East Camden residents take the lead in city clean up


camdenresidents-webLeft, in photo: Residents of North 28th Street in East Camden repaint curbs on a recent Saturday morning.

CAMDEN — Residents of North 28th Street recently came together on an early Saturday morning to clean up their block and demonstrate their commitment to a healthy and clean Camden.

Neighbors united to weed and remove trash from an overgrown side yard, sweep trash from the street, re-paint the curbs and clean out the neglected alleyway behind their homes.

Many of the residents have resided on the block for 15 years or more. For many of those years, the street held its share of trash and abandoned houses, was a byway for ATVs, and was populated by drug dealers and drug traffic.

The 46 families on the block realized they had to come together to make the block a safe, clean place to grow up for their children.

Consuelo Rodriguez explained, “There are a lot of kids on this block who grew up together and like to play outside. As parents, we want to feel secure enough to let them do that, so we started thinking about how to keep bad influences away from the block.”

Camden City police had worked with CCOP (Camden Churches Organized for People) and St Joseph’s Carpenter Society in 2009 to eliminate a drug hotspot on 28th Street. In the summer of 2010, the neighbors began holding group meetings at the CCOP office to discuss strategies to keep illegal activity away from the block. They wondered if one way to protect the block was to improve the way it looks.

Explained Rayshell Love, “We know that the worse a block looks from the outside, the more people think it’s OK to come in and do illegal things. We want people who pass our block to know that we care what happens here and we protect each other.”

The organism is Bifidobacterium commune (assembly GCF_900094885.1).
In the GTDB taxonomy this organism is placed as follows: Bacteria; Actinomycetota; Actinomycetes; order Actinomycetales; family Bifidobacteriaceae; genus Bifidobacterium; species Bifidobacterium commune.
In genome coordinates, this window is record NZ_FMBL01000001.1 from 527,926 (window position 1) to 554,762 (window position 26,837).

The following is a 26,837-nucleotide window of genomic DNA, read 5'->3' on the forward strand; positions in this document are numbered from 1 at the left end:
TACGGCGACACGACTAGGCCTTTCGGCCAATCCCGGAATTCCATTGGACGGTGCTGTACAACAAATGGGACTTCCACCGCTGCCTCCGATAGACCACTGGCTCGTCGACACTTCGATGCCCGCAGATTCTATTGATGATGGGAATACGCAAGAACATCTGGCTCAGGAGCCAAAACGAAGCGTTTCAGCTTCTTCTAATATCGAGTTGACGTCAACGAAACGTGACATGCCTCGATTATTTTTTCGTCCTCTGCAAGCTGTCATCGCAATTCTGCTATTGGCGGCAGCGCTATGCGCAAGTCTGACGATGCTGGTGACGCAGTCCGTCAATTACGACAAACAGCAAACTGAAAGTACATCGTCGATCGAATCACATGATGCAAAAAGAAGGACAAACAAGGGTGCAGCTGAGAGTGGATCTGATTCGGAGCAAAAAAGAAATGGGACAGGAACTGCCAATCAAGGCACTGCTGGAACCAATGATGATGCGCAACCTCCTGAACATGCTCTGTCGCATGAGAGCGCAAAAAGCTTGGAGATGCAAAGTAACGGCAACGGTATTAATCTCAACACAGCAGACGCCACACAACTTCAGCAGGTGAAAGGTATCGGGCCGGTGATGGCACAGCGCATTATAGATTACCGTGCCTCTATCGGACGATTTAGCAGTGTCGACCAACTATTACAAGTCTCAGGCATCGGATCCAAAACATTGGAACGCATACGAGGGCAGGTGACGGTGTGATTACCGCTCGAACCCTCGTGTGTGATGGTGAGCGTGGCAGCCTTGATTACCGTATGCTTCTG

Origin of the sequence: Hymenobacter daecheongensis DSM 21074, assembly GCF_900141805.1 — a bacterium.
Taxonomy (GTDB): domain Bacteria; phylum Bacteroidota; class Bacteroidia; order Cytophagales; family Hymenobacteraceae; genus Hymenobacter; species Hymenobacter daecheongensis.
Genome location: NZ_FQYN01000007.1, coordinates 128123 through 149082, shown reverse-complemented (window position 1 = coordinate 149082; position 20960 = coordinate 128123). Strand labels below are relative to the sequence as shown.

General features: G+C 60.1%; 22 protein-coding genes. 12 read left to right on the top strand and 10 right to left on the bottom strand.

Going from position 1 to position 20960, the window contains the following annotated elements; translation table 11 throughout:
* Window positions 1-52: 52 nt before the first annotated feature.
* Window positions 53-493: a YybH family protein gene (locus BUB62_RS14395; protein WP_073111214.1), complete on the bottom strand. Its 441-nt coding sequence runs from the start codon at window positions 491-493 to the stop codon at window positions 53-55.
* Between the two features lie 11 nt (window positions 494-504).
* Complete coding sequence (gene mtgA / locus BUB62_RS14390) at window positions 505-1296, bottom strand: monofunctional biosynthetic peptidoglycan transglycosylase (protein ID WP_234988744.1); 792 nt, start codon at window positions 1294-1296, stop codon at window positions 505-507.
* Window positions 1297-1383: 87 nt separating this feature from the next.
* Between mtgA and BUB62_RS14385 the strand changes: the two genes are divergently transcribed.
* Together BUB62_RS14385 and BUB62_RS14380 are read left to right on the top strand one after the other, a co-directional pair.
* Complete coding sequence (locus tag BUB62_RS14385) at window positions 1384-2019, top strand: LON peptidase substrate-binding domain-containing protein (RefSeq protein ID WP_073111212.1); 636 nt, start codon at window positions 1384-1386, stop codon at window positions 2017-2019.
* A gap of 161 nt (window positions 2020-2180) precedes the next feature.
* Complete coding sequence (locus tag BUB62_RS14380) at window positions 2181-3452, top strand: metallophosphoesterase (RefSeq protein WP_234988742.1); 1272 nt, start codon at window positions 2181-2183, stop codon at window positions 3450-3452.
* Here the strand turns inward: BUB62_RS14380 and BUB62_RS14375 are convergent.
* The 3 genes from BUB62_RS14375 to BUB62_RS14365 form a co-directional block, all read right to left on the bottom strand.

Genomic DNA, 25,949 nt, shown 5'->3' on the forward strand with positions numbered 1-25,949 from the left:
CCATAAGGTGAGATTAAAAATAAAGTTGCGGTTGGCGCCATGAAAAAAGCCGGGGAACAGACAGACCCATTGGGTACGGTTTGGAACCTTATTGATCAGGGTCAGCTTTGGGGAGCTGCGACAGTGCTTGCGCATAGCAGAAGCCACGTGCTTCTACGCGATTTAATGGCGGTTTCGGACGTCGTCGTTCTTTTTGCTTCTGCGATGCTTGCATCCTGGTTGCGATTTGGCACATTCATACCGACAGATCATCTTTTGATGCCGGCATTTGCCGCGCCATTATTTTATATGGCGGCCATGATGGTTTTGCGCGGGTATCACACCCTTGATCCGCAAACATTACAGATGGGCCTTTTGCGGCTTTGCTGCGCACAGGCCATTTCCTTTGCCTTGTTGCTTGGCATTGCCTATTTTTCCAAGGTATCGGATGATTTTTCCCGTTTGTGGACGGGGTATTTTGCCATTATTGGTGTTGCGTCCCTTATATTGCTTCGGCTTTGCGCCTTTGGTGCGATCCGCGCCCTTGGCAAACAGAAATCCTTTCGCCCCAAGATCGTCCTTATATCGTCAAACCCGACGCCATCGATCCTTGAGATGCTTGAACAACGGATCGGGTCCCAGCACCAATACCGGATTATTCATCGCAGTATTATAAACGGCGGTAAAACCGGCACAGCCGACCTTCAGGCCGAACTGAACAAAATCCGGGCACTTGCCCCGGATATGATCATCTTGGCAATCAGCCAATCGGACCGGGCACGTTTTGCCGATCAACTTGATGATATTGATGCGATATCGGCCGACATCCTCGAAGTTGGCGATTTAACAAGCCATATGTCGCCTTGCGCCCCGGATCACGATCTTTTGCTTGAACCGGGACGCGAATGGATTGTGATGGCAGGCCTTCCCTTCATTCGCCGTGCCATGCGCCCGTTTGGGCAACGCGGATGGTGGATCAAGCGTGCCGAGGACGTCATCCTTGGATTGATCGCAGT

Meeting every two weeks in bilingual meetings, the residents compiled a list of improvements they wanted, including trees, street lights, façade painting, new house numbers and street paving.

The residents worked with the New Jersey Tree Foundation to secure a grant for new trees in the spring of 2011. While the resident Organizing Committee waits for the tree planting, they are working with the Camden Diocese, St. Joseph’s Carpenter Society and private donors to secure donations for other improvements.

As a long term goal, the team is working with City Council President and Camden County director of public works Frank Moran to have their street repaved. Like many streets in the city, 28th street is pock-marked and deteriorating and badly needs to be repaved.

According to Moran, the city’s budget and state appropriations barriers prevent many streets from being repaved.

Said Erwin Boche, “As residents and taxpayers in Camden, we deserve paved streets just like people in any other New Jersey city. Broken streets harm our cars and cause accidents. The city may be in a budget crisis, but the residents can’t wait another decade for basic services like street paving. As an organizing committee, our block has confidence that we can make the system work for us by getting involved and demanding what’s right.”